It’s tough to scale a fence designed to keep one group in, and another out.
Likewise, scaling an educational system designed around racial segregation has left many children of color still climbing.
Even though numbers are improving, more than half of all U.S. children aren’t proficient readers by fourth grade. More alarming, 81 percent of black children aren’t, and Hispanic children lag close behind, according to the latest National Kids Count data.
The numbers are worse for boys.
Income level and parent educational attainment are factors, but it’s more layered than what can be plotted on a graph.
Through early intervention and trust-building, Leading Men is getting more children ready to read, and more men ready to get them there.
“It tells a different narrative when a man of color is part of the instruction,” said Ivan C. Douglas Jr., program manager at The Literacy Lab, the nonprofit that developed the Leading Men program. "They can say the same thing as the teacher and the student may receive it differently.”
The gap isn’t just in early reading skills, but also among teachers.
The vast majority of early education teachers are women, often white. That’s why the program’s focus is on men of color.
In 2016, Leading Men partnered with Washington, D.C., public schools to bridge both gaps in early reading and teaching demographics.
Recent high school graduates tutor in preschool classrooms for a year, exposing them to a career in education while nurturing early literacy and kindergarten readiness.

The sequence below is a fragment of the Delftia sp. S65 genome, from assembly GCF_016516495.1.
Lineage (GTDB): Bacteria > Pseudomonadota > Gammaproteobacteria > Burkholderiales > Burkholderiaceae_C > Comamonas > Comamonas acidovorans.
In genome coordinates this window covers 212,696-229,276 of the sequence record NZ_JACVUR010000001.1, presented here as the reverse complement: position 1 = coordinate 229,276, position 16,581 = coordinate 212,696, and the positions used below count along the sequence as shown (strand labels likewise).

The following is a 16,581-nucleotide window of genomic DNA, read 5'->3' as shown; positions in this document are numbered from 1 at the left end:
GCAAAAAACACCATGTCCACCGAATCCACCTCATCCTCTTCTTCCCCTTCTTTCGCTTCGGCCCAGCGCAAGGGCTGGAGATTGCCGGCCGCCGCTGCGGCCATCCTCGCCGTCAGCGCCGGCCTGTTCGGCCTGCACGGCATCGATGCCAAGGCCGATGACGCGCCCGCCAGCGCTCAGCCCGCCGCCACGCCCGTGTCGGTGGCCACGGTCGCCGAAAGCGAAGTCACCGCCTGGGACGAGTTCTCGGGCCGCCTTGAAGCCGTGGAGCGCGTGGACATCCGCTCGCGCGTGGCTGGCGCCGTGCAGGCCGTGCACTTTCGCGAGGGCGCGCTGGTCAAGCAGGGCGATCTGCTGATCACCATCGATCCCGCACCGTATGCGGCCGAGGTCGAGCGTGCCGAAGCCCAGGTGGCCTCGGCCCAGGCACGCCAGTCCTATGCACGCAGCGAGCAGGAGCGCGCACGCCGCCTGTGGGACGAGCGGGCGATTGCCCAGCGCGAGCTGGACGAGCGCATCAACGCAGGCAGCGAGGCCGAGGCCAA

The program has since spread to 122 schools in five states.
The Leading Men curriculum complements traditional letter and number drills with sensitivity and encouragement in mind.
“If they get a letter wrong, I don’t say, ‘You’re wrong’; I instead affirm their effort and patience and help them try again,” said Tony Zelaya, a Leading Men tutor.
“During read-aloud time, we make them critically think about the story and ask them questions. We’re not just reading. They’re contributing as well,” he added.
Zelaya didn’t imagine his favorite part of the day would be the morning, when 20 4- and 5-year-olds clambered for him, ready, with his help, to scrawl their names on paper.
But the 20-year-old tutor, American-born and raised by parents from El Salvador, is grateful.
The program not only increases kindergarten readiness in vulnerable children, it intercepts the heavy burden of relying on student loans because Leading Men will cover 95 percent of Zelaya’s college tuition, increasing the likelihood he’ll seek a career in education.
Considering that the majority of U.S. children are projected to be of a race other than non-Hispanic white by 2020, diversifying the teacher pipeline matters.
“Spending just one year with a teacher of the same race can move the dial on one of the most frustratingly persistent gaps in educational attainment — that of low-income black boys,” wrote Nicholas Papageorge, co-author of a study titled "The Long-Run Impacts of Same-Race Teachers."
The study found that having at least one black teacher in early grades reduced a black student’s probability of dropping out of school by 29 percent.
“If someone who looks like them is doing something big, they’ll believe in themselves more,” Zelaya said.